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  • Amara Amaryah

books | black history month poetry reading

Updated: Jun 3, 2020

hello loves.

as black history month comes to an end, i wanted to share some of my favourite poetry collections from black writers that i have enjoyed. the reading list could be longer but i’ve selected a few writers who mean something special to me.

black history month 2019.

this black history month has felt a bit slow. maybe chairing the black and ethnic minority society during my uni days meant that i was used to black history coming into life with a bang on 1st october with a month’s worth of events planned. this year i honestly attended my first event on 18th october. i’m glad i got there eventually. this BHM i was introduced to the journey of the west african drum thanks to the amazing lekan babalola. a jazz percussionist by trade or a traveller from ‘yoruba land’ trying to educate. i’ll be picking up my reservation on the west african drum through the diaspora on saturday and continuing my black history reading. and really this is what black history month is about, inspiring thought that continues for the rest of the year.

for now, here is a small selection of books that have inspired thought this black history month.

black history month

favourites at the table.

1. grace nichols, the fat black woman’s poems.

‘i have crossed an ocean/ i have cut off my tongue,/ from the root of an old one/ a new one has sprung’

a classic and a must read. nichols sits in the canon of badass caribbean women writing about home from britain. nichols writes about settling from guyana into british culture and all the things she faced. she also writes about the things our parents or grandparents quietly hold space for. it is a true staple and a must read for anyone interested in caribbean women’s writing. i think within the caribbean canon of literary writers, women add a perspective that completes the story of caribbean culture, journeying, home, voice and yet are easily forgotten about. nichols tells you loudly who she is and i love her for it.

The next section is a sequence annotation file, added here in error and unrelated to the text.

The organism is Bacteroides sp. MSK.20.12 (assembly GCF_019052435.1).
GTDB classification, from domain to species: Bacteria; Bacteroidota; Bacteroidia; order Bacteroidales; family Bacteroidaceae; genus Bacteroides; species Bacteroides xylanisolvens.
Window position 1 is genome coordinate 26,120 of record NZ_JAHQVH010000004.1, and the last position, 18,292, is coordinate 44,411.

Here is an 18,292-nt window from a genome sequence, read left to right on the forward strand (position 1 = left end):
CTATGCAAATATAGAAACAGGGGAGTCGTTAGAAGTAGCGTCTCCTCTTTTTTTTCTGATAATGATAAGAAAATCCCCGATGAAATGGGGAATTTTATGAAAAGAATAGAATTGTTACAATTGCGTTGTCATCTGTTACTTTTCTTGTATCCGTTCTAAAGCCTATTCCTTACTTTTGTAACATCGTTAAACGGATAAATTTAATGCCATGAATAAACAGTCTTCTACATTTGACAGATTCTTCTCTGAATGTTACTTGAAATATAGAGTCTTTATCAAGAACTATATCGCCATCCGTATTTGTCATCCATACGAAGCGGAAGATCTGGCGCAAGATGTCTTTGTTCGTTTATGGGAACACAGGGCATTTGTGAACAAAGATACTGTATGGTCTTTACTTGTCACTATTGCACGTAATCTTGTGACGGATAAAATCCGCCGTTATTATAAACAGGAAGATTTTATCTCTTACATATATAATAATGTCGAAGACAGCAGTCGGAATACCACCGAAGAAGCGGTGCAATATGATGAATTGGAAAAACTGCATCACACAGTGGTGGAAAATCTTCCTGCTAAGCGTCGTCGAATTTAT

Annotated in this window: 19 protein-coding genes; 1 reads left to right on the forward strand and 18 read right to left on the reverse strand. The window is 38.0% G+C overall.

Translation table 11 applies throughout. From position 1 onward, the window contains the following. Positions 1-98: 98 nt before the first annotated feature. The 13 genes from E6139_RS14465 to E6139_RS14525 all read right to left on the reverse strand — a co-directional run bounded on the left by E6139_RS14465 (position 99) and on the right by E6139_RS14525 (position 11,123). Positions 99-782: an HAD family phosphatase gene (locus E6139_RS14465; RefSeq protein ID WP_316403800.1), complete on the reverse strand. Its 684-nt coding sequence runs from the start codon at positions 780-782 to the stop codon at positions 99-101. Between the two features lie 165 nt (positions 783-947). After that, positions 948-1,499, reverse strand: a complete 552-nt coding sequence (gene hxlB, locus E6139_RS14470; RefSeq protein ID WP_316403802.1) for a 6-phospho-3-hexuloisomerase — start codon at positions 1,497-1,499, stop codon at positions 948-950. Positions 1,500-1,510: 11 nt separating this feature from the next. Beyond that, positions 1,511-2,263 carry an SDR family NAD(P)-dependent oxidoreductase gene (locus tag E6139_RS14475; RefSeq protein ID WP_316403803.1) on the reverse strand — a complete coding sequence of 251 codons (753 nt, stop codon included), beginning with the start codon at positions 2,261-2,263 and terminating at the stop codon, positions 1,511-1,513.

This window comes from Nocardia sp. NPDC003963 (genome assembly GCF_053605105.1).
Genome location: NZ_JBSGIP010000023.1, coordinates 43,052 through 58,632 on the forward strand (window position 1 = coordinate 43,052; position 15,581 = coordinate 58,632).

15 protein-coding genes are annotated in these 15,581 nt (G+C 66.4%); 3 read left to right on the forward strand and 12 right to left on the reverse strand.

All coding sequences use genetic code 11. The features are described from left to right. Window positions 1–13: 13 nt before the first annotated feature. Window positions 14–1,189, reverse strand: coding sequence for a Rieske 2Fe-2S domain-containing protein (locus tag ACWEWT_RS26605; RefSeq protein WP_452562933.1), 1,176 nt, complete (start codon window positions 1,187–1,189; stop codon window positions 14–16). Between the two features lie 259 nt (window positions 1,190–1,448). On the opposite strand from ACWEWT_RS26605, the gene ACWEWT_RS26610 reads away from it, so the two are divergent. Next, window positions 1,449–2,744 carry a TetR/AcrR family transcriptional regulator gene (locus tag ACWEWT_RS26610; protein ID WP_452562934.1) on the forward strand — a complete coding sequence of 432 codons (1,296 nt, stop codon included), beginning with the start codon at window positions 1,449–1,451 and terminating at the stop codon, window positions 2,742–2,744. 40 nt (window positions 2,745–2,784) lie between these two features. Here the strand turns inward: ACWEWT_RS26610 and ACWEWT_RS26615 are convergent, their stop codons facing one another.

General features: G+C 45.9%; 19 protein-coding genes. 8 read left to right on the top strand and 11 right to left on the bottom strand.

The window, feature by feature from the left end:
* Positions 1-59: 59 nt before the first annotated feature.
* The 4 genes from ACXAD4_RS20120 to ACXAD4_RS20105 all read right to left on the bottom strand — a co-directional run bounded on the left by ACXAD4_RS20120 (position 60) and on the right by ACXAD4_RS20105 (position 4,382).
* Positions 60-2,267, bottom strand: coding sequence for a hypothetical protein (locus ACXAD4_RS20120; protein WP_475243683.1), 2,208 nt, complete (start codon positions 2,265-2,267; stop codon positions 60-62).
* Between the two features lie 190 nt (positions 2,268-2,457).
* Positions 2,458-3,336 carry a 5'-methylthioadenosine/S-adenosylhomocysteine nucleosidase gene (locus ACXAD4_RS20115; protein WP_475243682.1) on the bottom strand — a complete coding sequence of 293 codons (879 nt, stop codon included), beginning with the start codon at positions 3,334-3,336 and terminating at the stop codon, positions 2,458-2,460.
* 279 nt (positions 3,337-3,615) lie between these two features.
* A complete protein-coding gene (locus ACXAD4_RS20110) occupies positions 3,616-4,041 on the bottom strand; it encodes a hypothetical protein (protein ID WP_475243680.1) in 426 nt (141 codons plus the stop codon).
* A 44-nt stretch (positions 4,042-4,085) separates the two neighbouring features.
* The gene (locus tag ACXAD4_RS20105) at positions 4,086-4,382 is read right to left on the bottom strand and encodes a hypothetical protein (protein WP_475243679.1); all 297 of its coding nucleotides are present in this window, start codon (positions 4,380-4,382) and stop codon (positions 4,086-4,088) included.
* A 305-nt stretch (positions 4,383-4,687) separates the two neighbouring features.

after reading this collection, read:

jean binta breeze, malika booker

2. theresa lola, in search of equilibrium.

i’ve read this collection over and over again this year. i’ve practically studied it. as a poet, i appreciate the lyricism and the realism combined. as an english lit grad, i appreciate the forms experimented with. as a fourth generation jamaican, the story is familiar but also distant. lola’s nigerian heritage and retelling of family dynamic is beautiful to experience on page and makes me draw parallels and differences for my own growing up. as someone who hasn’t yet experienced grief up close, it was a journey and maybe the words and feelings will ring as useful reminders one day.

after reading this collection, read:

kayo chingonyi , victoria adukwei bulley

3. jessica wood, temper.

this is a debut poetry collection by an honest, spiritually focussed, delicate writer from sheffield. i read temper in one sitting and my favourite thing about the writing is how quietly riotous it is. every poem pulls you closer to the Creator and asks you to be as concerned or as loving about the world as the Creator is. the collection is , as i said, delicate but stands up for itself and everything it believes in. just like the writer, who i met during my caribbean poetry module at university and who still encourages me to stand firm in my word and God’s.

after reading this collection, read:

antonia king ‘she would be a sailor’, mona arshi

4. mica montana gray, when daisies talk.